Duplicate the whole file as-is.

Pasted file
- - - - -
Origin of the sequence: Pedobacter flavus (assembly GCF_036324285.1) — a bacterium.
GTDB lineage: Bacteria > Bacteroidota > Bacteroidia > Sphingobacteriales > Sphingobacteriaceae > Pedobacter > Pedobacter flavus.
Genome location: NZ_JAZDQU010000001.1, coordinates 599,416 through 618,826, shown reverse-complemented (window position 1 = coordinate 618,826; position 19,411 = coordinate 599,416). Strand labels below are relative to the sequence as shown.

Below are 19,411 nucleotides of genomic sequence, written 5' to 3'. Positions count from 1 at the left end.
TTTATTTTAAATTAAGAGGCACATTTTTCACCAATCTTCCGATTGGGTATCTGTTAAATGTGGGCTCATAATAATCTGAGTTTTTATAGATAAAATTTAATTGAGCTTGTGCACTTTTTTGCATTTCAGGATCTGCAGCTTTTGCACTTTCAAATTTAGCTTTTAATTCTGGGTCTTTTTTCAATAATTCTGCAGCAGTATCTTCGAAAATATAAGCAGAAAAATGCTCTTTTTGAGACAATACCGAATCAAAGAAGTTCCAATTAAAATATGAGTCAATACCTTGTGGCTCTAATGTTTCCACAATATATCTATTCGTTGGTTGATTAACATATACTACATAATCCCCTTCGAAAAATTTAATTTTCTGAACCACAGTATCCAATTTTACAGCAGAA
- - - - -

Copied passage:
Origin of the sequence: Pedobacter flavus (assembly GCF_036324285.1) — a bacterium.
GTDB lineage: Bacteria > Bacteroidota > Bacteroidia > Sphingobacteriales > Sphingobacteriaceae > Pedobacter > Pedobacter flavus.
Genome location: NZ_JAZDQU010000001.1, coordinates 599,416 through 618,826, shown reverse-complemented (window position 1 = coordinate 618,826; position 19,411 = coordinate 599,416). Strand labels below are relative to the sequence as shown.

Below are 19,411 nucleotides of genomic sequence, written 5' to 3'. Positions count from 1 at the left end.
TTTATTTTAAATTAAGAGGCACATTTTTCACCAATCTTCCGATTGGGTATCTGTTAAATGTGGGCTCATAATAATCTGAGTTTTTATAGATAAAATTTAATTGAGCTTGTGCACTTTTTTGCATTTCAGGATCTGCAGCTTTTGCACTTTCAAATTTAGCTTTTAATTCTGGGTCTTTTTTCAATAATTCTGCAGCAGTATCTTCGAAAATATAAGCAGAAAAATGCTCTTTTTGAGACAATACCGAATCAAAGAAGTTCCAATTAAAATATGAGTCAATACCTTGTGGCTCTAATGTTTCCACAATATATCTATTCGTTGGTTGATTAACATATACTACATAATCCCCTTCGAAAAATTTAATTTTCTGAACCACAGTATCCAATTTTACAGCAGAA